SB 54: The California Values Act
Author: Senator Kevin de León
To protect the safety and well-being of all Californians by ensuring that state and local resources are not used to fuel mass deportations, separate families, and ultimately hurt California’s economy.
The President has stated publicly that he will order the increased deportation of a broad category of immigrants and that doing so will be a top priority. Any expansion of federal deportation efforts will have a significant effect on California’s economy and society.
A relationship of trust between California’s immigrant residents and our state and local agencies, including police, schools, and hospitals, is essential to carrying out basic state and local functions. That trust is threatened when state and local agencies are involved in immigration enforcement.
According to the President Obama’s Taskforce on 21st Century Policing, “Immigrants often fear approaching police officers when they are victims of and witnesses to crimes and when local police are entangled with federal immigration enforcement. At all levels of government, it is important that laws, policies, and practices not hinder the ability of local law enforcement to build the strong relationships necessary to public safety and community well-being. It is the view of this task force that whenever possible, state and local law enforcement should not be involved in immigration enforcement.”1 A study conducted by the University of Illinois similarly found that 44 percent of Latinos are less likely to contact police officers if they have been the victim of a crime because they fear that police officers will use this interaction as an opportunity to inquire about their immigration status or that of people they know.2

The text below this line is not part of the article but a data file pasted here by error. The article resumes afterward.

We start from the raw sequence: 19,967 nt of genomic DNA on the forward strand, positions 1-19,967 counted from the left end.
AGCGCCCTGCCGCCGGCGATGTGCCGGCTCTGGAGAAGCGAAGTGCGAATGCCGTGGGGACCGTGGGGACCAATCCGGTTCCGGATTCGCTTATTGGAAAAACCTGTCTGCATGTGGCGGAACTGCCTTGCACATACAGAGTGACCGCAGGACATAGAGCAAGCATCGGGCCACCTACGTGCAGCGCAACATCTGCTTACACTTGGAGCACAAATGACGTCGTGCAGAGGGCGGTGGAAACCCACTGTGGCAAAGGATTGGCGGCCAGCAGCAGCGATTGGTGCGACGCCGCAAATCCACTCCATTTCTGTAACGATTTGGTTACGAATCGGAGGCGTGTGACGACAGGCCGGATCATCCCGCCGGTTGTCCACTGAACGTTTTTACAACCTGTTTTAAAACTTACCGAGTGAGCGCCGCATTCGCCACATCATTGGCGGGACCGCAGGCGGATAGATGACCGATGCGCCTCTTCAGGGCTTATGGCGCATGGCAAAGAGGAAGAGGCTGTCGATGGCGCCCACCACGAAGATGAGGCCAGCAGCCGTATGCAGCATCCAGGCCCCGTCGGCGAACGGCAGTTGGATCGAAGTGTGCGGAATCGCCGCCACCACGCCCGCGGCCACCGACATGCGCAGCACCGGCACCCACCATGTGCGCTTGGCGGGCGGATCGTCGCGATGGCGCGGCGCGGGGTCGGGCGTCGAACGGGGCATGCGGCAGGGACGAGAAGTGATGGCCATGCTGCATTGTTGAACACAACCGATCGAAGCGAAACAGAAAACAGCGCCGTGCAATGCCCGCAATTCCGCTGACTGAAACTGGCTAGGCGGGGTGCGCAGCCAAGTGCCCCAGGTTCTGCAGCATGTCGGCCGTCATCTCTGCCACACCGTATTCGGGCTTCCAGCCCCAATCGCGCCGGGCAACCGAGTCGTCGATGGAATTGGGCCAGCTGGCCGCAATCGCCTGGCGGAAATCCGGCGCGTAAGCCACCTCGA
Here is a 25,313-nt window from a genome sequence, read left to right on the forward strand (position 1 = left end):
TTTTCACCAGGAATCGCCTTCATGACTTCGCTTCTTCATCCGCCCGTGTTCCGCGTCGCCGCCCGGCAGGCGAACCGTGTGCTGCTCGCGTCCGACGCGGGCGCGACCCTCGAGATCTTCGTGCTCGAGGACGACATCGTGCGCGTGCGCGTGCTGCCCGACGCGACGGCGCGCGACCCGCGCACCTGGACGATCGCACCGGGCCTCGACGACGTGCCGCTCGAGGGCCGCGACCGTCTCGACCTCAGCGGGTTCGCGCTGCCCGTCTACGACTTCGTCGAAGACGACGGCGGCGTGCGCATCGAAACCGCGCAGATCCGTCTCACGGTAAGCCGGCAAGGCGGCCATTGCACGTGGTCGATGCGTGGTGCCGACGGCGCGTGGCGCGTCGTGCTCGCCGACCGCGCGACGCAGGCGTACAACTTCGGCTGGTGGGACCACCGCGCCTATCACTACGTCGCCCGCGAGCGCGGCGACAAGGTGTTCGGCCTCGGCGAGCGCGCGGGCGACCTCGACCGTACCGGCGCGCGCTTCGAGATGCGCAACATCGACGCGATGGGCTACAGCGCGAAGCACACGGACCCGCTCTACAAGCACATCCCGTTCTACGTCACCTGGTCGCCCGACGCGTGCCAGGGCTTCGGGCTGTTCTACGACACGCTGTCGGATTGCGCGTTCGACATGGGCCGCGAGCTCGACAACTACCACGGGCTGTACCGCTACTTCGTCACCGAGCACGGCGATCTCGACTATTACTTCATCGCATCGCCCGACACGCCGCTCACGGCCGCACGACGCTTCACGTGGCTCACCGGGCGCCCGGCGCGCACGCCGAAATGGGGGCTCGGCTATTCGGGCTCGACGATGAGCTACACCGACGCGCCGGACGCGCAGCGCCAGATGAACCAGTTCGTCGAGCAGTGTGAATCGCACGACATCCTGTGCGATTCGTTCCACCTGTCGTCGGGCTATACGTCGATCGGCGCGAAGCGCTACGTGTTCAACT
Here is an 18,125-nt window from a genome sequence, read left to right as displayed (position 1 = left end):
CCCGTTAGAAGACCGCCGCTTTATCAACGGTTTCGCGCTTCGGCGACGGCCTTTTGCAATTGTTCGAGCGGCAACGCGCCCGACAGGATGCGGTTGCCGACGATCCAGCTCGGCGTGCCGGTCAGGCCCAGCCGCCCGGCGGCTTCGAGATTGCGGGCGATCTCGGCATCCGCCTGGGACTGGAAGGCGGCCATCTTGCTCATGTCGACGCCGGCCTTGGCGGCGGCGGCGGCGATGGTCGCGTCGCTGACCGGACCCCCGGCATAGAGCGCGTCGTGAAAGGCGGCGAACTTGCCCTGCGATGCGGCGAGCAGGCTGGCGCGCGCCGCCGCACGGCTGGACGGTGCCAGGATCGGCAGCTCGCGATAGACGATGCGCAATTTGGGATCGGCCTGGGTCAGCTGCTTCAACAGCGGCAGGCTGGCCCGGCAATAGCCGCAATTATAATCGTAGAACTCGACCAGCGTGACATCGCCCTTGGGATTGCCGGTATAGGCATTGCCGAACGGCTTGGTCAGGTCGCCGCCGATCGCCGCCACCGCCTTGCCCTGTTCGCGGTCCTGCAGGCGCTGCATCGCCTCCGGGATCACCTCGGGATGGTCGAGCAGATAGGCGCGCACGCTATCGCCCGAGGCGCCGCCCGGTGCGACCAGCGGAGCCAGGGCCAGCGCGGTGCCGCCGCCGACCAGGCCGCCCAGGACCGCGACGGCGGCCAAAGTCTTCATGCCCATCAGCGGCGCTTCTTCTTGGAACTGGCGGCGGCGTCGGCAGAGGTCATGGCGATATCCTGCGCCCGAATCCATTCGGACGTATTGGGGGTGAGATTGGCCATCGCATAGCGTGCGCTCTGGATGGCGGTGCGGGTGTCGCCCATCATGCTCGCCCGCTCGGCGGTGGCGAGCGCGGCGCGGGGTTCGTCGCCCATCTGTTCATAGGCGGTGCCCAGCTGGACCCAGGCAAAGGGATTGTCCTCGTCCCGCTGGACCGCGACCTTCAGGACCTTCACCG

California is already familiar with the harmful effects of entangling local law enforcement agencies with immigration enforcement. Prior to its termination, the discredited “Secure Communities” program (S-Comm) operated in California as an indiscriminate mass deportation program at great cost to California both financially and otherwise. According to a report prepared by Justice Strategies in 2012, when the Secure Communities program was still active, California taxpayers spent an estimated $65 million annually to detain people for ICE.3
For that reason, it is necessary to evaluate the appropriate use of state and local resources for immigration enforcement purposes and recognize the devastating impact deportations have on a state with thousands of mixed status families, and a heavily immigrant workforce.
The California Values Act will provide essential safeguards to ensure that police, schools, health facilities, and courts remain accessible to Californians from all walks of life and that California’s limited resources are directed to matters of greatest concern to state and local governments.
1Final Report of the President’s Taskforce on 21st Century Policing (May 2016).
2 Insecure Communities: Latino Perceptions of Police Involvement in Immigration Enforcement, Nik Theodore, Dep’t of Urban Planning and Policy, University of Illinois at Chicago (May 2013)
3 See Judith Greene, “The Cost of Responding to Immigration Detainers in California,” Justice Strategies Report, August 22, 2012.
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